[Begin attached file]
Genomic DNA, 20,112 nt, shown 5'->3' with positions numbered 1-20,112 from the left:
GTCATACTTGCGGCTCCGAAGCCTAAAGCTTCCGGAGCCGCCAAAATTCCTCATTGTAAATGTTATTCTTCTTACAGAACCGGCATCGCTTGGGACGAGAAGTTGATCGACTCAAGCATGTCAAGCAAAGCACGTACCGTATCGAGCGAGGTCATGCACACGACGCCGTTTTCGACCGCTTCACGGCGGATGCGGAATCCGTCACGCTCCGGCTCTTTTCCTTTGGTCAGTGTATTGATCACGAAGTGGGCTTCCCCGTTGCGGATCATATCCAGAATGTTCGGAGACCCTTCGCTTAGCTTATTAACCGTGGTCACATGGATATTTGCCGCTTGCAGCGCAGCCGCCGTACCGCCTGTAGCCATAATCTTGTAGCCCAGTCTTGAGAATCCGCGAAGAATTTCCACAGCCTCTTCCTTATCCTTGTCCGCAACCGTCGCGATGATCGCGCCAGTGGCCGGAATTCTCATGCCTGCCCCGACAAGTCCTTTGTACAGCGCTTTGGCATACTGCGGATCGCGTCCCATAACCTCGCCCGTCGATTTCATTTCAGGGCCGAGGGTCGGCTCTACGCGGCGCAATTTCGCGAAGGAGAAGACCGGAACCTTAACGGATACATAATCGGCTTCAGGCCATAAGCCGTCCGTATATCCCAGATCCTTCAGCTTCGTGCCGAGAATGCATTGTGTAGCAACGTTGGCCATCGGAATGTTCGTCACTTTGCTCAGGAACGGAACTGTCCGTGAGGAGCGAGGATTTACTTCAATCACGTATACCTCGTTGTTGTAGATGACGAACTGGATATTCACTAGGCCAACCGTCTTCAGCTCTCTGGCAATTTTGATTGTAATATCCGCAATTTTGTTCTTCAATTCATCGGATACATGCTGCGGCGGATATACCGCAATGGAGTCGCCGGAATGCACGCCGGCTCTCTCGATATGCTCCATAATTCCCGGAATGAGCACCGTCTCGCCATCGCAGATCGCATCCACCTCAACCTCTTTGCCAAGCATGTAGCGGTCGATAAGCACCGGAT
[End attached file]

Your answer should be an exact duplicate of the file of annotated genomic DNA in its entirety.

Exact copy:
Genomic DNA, 20,112 nt, shown 5'->3' with positions numbered 1-20,112 from the left:
GTCATACTTGCGGCTCCGAAGCCTAAAGCTTCCGGAGCCGCCAAAATTCCTCATTGTAAATGTTATTCTTCTTACAGAACCGGCATCGCTTGGGACGAGAAGTTGATCGACTCAAGCATGTCAAGCAAAGCACGTACCGTATCGAGCGAGGTCATGCACACGACGCCGTTTTCGACCGCTTCACGGCGGATGCGGAATCCGTCACGCTCCGGCTCTTTTCCTTTGGTCAGTGTATTGATCACGAAGTGGGCTTCCCCGTTGCGGATCATATCCAGAATGTTCGGAGACCCTTCGCTTAGCTTATTAACCGTGGTCACATGGATATTTGCCGCTTGCAGCGCAGCCGCCGTACCGCCTGTAGCCATAATCTTGTAGCCCAGTCTTGAGAATCCGCGAAGAATTTCCACAGCCTCTTCCTTATCCTTGTCCGCAACCGTCGCGATGATCGCGCCAGTGGCCGGAATTCTCATGCCTGCCCCGACAAGTCCTTTGTACAGCGCTTTGGCATACTGCGGATCGCGTCCCATAACCTCGCCCGTCGATTTCATTTCAGGGCCGAGGGTCGGCTCTACGCGGCGCAATTTCGCGAAGGAGAAGACCGGAACCTTAACGGATACATAATCGGCTTCAGGCCATAAGCCGTCCGTATATCCCAGATCCTTCAGCTTCGTGCCGAGAATGCATTGTGTAGCAACGTTGGCCATCGGAATGTTCGTCACTTTGCTCAGGAACGGAACTGTCCGTGAGGAGCGAGGATTTACTTCAATCACGTATACCTCGTTGTTGTAGATGACGAACTGGATATTCACTAGGCCAACCGTCTTCAGCTCTCTGGCAATTTTGATTGTAATATCCGCAATTTTGTTCTTCAATTCATCGGATACATGCTGCGGCGGATATACCGCAATGGAGTCGCCGGAATGCACGCCGGCTCTCTCGATATGCTCCATAATTCCCGGAATGAGCACCGTCTCGCCATCGCAGATCGCATCCACCTCAACCTCTTTGCCAAGCATGTAGCGGTCGATAAGCACCGGAT